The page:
If you don’t have specific examples of how you already know this industry or role, or both, what you say can be a demonstration of how much you know about that new area. In that way, it’s not a new area for you. You’ve already been in and around it, just not in terms of a full-time job.
How you are going to be productive from day one?
Finally, I alluded to this before when I said what you need to say is how you are going to be productive from day one: how is the most important question to answer.
In the beginning, it’s about your confidence in your new area. You’re trying to clearly define what is it that you want to do—what industry? What role? Where am I going to be working? When am I going to make this transition? Why do I want to do it? What is going to get me through the ups and downs of a career change?
That’s all your planning. Those questions are all for you. For the employer, the recruiters, and the people that are going to be making the decisions to hire you, “how” is the most important question. How are you going to do this job? They want to know that you’re not going to be learning on their time, on their dime. How you will approach the software that they use, the processes that are customary in this line of work, and the ups and downs that you will face on the job.
Addressing the how is where you can demonstrate relevant skills and expertise because you have been researching the industry, that role, that specific company and you can speak to employers, recruiters, and decision-makers as if you are already an insider.
You have a plan for how you’re going to approach your early days in that new job. For the employer, it takes away the risk of hiring you. Minimizing the risk of hiring a career changer is the name of the game.
See yourself in this new career
Really think to yourself, “Yes, I can be in this career” so that others can see you in that new career. You become less a career changer or outsider, but rather already an insider. Get your mindset correct, but also demonstrate skills and expertise by answering that question: How will I be productive from day one?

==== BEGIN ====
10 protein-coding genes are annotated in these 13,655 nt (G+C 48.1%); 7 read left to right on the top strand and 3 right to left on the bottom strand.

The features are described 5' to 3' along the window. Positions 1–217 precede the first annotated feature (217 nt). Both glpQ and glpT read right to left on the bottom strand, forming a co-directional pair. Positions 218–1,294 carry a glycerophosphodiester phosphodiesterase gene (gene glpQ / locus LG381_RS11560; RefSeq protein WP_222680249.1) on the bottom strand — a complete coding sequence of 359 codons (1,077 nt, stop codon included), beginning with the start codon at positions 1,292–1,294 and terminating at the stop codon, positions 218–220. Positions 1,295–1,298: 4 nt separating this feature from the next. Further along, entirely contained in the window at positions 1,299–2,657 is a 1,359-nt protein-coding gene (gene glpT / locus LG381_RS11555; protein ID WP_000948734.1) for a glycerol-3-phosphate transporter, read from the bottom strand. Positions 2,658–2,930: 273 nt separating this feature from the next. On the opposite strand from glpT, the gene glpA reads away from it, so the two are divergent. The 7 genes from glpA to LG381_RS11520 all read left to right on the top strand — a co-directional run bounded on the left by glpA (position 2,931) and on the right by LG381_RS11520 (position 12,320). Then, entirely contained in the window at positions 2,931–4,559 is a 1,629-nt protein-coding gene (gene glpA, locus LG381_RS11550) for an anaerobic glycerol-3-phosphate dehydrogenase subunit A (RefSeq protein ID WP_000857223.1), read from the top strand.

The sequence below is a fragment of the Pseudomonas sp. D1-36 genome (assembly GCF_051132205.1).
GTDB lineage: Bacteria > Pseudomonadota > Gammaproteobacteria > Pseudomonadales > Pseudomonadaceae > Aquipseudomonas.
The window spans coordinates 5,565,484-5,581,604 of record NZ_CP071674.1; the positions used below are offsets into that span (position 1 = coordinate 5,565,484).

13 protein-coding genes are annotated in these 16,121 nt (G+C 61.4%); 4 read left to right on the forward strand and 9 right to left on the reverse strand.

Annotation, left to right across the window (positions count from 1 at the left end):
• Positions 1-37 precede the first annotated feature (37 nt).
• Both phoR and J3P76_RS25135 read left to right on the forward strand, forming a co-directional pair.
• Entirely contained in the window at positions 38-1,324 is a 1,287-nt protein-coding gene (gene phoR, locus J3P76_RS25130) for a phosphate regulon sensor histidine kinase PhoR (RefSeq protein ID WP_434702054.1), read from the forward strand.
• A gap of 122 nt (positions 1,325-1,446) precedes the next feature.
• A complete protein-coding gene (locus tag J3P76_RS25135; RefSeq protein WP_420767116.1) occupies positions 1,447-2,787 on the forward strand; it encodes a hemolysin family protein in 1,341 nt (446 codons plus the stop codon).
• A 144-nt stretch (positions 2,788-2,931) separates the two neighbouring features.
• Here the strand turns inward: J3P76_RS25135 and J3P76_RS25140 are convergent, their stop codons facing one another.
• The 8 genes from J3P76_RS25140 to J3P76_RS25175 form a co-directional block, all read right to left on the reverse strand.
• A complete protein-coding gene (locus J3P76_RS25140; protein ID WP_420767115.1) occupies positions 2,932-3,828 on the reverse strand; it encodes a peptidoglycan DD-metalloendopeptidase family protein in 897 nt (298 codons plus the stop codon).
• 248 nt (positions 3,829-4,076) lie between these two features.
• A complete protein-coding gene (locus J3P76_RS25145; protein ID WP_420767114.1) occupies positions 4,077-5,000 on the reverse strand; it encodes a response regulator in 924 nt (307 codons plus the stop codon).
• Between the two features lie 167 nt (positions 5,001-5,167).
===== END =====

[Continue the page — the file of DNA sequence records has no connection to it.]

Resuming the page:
All of this can happen when you see yourself in this new career and therefore see the strengths that you’re going to bring to your next employer. You can identify the gaps that you have either in your knowledge or in personal attributes, things that you need to learn, and you can start to address these even before you get hired for a specific job
That’s how you’re going to know this is a realistic goal for you. You are doing the work already. You are taking the proper steps and not being naïve because you jumping in and getting some firsthand, real-time experience. You can see yourself doing this as a new career, and therefore others will be able to see you in this new career as well.
Caroline Ceniza-Levine is a longtime recruiter turned career coach and media expert on the job market. She has coached executives from Amazon, American Express, Condé Nast, Goldman Sachs, Google, McKinsey, Tesla, and other leading firms. She has been a repeat TV guest on CBS, CNN, CNBC, and Fox Business and has been quoted in major media outlets, including BusinessWeek, Entrepreneur, Fast Company, Fortune, Inc, NPR, and Success Magazine. Ceniza-Levine is a career columnist for Forbes and formerly wrote for Money.com, Time.com, CNBC, and Portfolio. She is the author of three books, including Jump Ship: 10 Steps To Starting A New Career.